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By LeAnn R. Ralph
MENOMONIE — A referendum question asking Dunn County residents to approve exceeding the state-imposed limits for the property tax levy could be on the ballot in November of 2020.
Paul Miller, county manager, spoke about the possibility of including a referendum question to increase the tax levy in next year’s fall election at the Dunn County Board’s January 17 meeting.
The increase in the tax levy beyond what the revenue limits allow would help make up for shortfalls in the county’s budget, Miller said.
For the past several budget cycles, county officials have struggled to balance the county’s budget.
The amount of property taxes the county is allowed to levy is based on the equalized value of property in the county. The amount of increase allowed each year under state law is based on net new construction.
The problem is that Dunn County’s allowed increase is low every year because there is not much new construction going on in the county, while at the same time, the cost of providing services to county residents is always increasing, Miller said.
One example of the increased cost of services occurred in the 2019 budget.
In 2018, the department of human services had a budget deficit of $1 million related to the opioid crises and to providing child protective services to children taken out of homes where there were drugs, such as methamphetamine, or where there was a domestic abuse situation. The deficit also was linked to providing certain mental health services for county residents. The cost for someone to stay at the Mendota Mental Health Institute, for example, is $1,000 per day.
The 2019 budget for human services was increased by $2 million to pay for the deficit in 2018 as well as to provide money to cover those services in 2019.
The procedure for holding a referendum to exceed the levy limit requires the Dunn County Board to approve a resolution, and then the resolution must be approved by voters as a referendum, Miller said.
Exceeding the revenue limit can be done on a one-time basis in the next fiscal year, or it can be on an ongoing, continuing basis, he said.
Different rules exist in state law for holding a referendum in an even-numbered year or in an odd-numbered year.
Because of the county’s budget cycle and the requirements for the county board to pass a resolution and to publish the proper notifications for holding a referendum, the most feasible time to have a referendum would be in November of 2020, Miller said.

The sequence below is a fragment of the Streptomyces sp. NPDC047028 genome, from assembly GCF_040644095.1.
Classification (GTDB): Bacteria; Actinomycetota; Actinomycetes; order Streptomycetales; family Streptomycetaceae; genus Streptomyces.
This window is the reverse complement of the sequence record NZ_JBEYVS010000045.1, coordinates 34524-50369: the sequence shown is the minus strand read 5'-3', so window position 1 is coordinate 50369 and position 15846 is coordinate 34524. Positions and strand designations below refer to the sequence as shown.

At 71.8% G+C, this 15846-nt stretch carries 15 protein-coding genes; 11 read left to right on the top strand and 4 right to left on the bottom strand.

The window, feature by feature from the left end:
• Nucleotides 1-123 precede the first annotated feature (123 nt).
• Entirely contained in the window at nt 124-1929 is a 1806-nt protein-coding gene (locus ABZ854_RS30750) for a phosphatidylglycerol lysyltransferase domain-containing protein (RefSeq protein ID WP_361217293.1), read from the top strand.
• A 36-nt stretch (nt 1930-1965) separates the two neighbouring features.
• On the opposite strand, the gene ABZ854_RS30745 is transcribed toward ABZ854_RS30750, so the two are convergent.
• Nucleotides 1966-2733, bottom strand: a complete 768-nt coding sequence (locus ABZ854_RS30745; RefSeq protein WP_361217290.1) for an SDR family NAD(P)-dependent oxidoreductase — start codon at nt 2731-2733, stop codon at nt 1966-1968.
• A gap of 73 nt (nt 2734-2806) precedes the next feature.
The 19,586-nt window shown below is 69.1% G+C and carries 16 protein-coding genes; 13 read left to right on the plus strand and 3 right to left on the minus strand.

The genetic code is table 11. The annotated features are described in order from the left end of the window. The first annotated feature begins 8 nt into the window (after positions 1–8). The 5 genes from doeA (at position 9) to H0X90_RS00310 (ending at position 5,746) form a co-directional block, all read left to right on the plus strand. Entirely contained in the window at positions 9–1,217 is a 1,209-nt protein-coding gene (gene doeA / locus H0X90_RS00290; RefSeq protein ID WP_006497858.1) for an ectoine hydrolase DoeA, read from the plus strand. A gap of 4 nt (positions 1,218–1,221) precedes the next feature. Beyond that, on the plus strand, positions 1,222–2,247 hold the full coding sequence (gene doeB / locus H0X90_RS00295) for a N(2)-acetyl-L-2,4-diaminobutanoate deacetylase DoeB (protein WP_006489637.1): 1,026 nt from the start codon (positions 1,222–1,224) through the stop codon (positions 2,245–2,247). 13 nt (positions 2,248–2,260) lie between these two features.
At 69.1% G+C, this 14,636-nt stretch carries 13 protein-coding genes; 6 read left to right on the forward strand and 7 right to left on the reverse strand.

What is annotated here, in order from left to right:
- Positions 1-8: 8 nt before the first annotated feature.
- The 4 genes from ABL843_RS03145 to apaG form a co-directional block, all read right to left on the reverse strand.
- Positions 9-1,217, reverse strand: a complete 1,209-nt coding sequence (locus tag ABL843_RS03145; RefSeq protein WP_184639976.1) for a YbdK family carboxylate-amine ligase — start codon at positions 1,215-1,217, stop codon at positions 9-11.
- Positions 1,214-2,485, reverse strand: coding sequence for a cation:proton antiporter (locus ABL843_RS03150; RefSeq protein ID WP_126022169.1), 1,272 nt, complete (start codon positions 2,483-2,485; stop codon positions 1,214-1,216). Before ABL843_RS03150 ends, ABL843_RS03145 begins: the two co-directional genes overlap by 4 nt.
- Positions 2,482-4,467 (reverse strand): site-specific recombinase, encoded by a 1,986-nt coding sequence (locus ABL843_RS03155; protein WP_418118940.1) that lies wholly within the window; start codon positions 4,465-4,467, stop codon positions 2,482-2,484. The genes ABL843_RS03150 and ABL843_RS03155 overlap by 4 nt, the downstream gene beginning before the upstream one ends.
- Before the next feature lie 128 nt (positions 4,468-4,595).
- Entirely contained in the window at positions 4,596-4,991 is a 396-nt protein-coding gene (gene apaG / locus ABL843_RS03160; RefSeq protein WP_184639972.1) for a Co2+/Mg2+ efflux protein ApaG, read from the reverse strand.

Municipalities do not know what the allowable levy limit will be until the numbers for equalized value are available from the state in August, Miller said.
State law requires the county board to approve the resolution for a referendum 70 days before the election when the referendum will be held, he said.
The county board would have to hold a special meeting in August to pass the resolution for the ballot in November. In order to pass a resolution, the county board would have to know what the budget would be for 2021, but the county board does not approve the next year’s budget until after the fall election in November, Miller explained.
Two budgets would have to be prepared, one based on the allowable levy limit, and one based on an increase in the tax levy if approved by voters. The two budgets would have to be completed in time for the county board to approve the resolution 70 days before the election, he said.
Budget summaries for both budgets would have to be published before the budget hearing, and then when the county board holds the budget hearing and approves the budget after the November election, then the board would have to approve the budget that reflects the outcome of the referendum, Miller explained.
State law requires budget summaries for municipalities to be published in a newspaper a certain number of days before the budget meeting.
The ballot question is required to have the percentage of the increase in tax levy allowed by state law
and the amount of the tax that would be levied on county residents, as well as the percentage of increase being asked for in the referendum question and the amount of the tax levy with the increase added in.
As for the referendum question, “you cannot put it on the ballot and hope it is approved,” Miller said.
To successfully pass a referendum allowing the county to exceed the levy limits, the county board would need an information campaign to explain the referendum to the public well ahead of the election, he said.
The information must be available to the public if there is going to be any chance at prevailing, Miller said.
The issue of a referendum is complex, and whether a referendum to exceed the levy limits makes sense for Dunn County would have to be discussed by the county board at length, he said.
The Dunn County Board will be meeting for a budget priorities workshop on February 2.
The workshop will not be a cost-cutting discussion, but rather, a discussion about services and programs and how they should be prioritized, Miller said.
County board members will be asked to prioritize items with a designation of 1, 2 or 3, with 1 being the highest priority, he said.
“Nothing the county does is unimportant,” Miller noted.
But the priority exercise will give direction to county staff from the county board to figure out where to focus potential cuts to programs and services if funds are not available in the 2020 budget, he said.